Whether you love it or hate it, business travel happens—for an interview or to conduct business in person. When it’s your turn to hit the road, a little planning can go a long way.
Transportation. When deciding whether to fly, take a train, or drive to your destination, consider distance, flexibility, how much stuff you need to take, travel companions, whether you’ll need a car at your destination, and so on. Driving allows the most flexibility, but in some cities, parking fees at hotels will significantly offset any financial savings. For most people, if it’s more than a six- or eight-hour drive, they are better off flying.
Use a travel-booking website, such as Expedia, Kayak, or Hipmunk, to explore options, but also check the airline sites themselves for better options and prices. Southwest Airlines does not appear on most aggregate sites, so you’ll need to search it separately. Sometimes, shifting your travel plans by one day can save hundreds of dollars, so be flexible if you can. Some people stick to a single airline to maximize frequent-flier miles and other perks, while others use whichever airline has the best schedule.
If you’re going to fly, monitor prices and book six to eight weeks ahead of time, if possible. Follow company policies to get reimbursed. Can you book your tickets yourself, or does the company have to do it for you? For ground transportation, your hotel will be able to tell you how to get around, including the best way to get there from the airport.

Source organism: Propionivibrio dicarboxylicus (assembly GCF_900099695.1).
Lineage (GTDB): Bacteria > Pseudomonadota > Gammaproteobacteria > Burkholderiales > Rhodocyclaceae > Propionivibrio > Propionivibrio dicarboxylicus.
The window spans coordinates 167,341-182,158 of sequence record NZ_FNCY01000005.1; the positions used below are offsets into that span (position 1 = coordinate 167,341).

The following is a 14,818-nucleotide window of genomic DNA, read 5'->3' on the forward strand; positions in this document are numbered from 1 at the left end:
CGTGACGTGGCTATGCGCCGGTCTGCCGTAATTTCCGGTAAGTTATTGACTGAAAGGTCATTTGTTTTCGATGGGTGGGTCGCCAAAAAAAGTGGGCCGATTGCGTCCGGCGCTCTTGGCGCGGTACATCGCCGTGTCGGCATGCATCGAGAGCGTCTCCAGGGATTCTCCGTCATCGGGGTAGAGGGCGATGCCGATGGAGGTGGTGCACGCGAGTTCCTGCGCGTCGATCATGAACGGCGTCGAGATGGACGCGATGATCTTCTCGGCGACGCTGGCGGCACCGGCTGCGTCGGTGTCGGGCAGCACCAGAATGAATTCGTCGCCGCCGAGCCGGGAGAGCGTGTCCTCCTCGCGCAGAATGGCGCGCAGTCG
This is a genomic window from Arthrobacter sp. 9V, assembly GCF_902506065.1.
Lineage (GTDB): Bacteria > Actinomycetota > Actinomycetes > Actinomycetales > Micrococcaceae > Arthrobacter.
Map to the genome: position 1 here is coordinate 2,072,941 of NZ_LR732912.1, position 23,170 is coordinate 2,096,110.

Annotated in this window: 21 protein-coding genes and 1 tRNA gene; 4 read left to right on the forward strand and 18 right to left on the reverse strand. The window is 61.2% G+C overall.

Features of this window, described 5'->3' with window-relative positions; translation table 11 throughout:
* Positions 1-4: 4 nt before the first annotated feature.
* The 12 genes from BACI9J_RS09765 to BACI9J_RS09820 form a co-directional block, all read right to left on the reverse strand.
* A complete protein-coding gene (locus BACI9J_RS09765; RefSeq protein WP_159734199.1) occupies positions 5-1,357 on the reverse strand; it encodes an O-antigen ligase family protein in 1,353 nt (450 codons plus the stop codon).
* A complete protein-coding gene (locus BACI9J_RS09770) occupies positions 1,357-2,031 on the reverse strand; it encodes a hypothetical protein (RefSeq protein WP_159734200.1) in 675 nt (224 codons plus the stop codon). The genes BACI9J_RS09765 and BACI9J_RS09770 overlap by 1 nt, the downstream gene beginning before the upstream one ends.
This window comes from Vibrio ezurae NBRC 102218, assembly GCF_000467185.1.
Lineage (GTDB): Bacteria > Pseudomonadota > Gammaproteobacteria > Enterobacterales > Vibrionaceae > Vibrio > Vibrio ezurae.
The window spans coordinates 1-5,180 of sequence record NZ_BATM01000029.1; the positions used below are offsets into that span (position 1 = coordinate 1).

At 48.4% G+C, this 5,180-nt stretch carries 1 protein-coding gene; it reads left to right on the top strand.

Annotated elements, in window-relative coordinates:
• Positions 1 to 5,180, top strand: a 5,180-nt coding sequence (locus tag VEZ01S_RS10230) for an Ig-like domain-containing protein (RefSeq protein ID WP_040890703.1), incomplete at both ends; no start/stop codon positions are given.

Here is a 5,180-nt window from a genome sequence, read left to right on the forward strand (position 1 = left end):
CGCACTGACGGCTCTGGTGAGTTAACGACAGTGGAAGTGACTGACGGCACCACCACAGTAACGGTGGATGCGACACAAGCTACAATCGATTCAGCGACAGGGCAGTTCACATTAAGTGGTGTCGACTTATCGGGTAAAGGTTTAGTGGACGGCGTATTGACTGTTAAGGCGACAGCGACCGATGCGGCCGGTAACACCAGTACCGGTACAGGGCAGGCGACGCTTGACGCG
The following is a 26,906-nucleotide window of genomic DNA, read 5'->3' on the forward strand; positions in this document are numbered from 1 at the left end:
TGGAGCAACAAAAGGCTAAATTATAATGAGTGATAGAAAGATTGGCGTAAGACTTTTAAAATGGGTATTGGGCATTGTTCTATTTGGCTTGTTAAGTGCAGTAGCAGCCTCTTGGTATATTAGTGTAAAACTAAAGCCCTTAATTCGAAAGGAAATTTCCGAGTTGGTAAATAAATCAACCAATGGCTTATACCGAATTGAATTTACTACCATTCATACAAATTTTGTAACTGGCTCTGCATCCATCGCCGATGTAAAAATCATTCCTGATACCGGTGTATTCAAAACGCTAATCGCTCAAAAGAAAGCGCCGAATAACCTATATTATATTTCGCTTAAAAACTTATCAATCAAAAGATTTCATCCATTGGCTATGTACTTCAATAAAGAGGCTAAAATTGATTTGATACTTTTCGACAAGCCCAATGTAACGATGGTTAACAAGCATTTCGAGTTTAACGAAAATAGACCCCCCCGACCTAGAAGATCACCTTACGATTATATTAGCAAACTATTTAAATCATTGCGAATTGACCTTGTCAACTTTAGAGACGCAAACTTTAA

When you run into issues, take them in stride. Ask politely what your options are. Airline and other personnel are more likely to help if you are polite and friendly. For example, if your flight is delayed, most airlines can (but don’t have to) waive change fees.
Lodging. Staying at the conference hotel will minimize travel time and maximize your interactions with fellow attendees. Most hotels have food on-site, or at least within walking distance. Services like Grubhub and Uber Eats may deliver to your hotel, but local availability varies widely.
If it’s a company meeting, ask your host for recommendations and whether you’ll need a vehicle. Sharing rides can be a great way to meet fellow professionals.
Packing. Pack efficiently, and don’t check luggage if at all possible. If you have to check a bag, take a photo of it just in case it gets misplaced. Pack your suitcase (and your pockets) the way the Transportation Security Administration wants, not the way you want. Check tsa.gov/travel for all the current rules; you can take antlers in your carry-on bag, but not an insecticide.
If you travel often, keep a second set of cables, medications, toiletries, and a copy of your health insurance card in your suitcase or briefcase so you can grab them and go.
Don’t forget to bring backup credit cards and cash; you never know when a card will get misplaced. Take paper copies of important information, such as your hotel confirmation, essential contact information, and your boarding pass.
If you prepare properly, you’ll be able to concentrate on your work, not the hassles of traveling.
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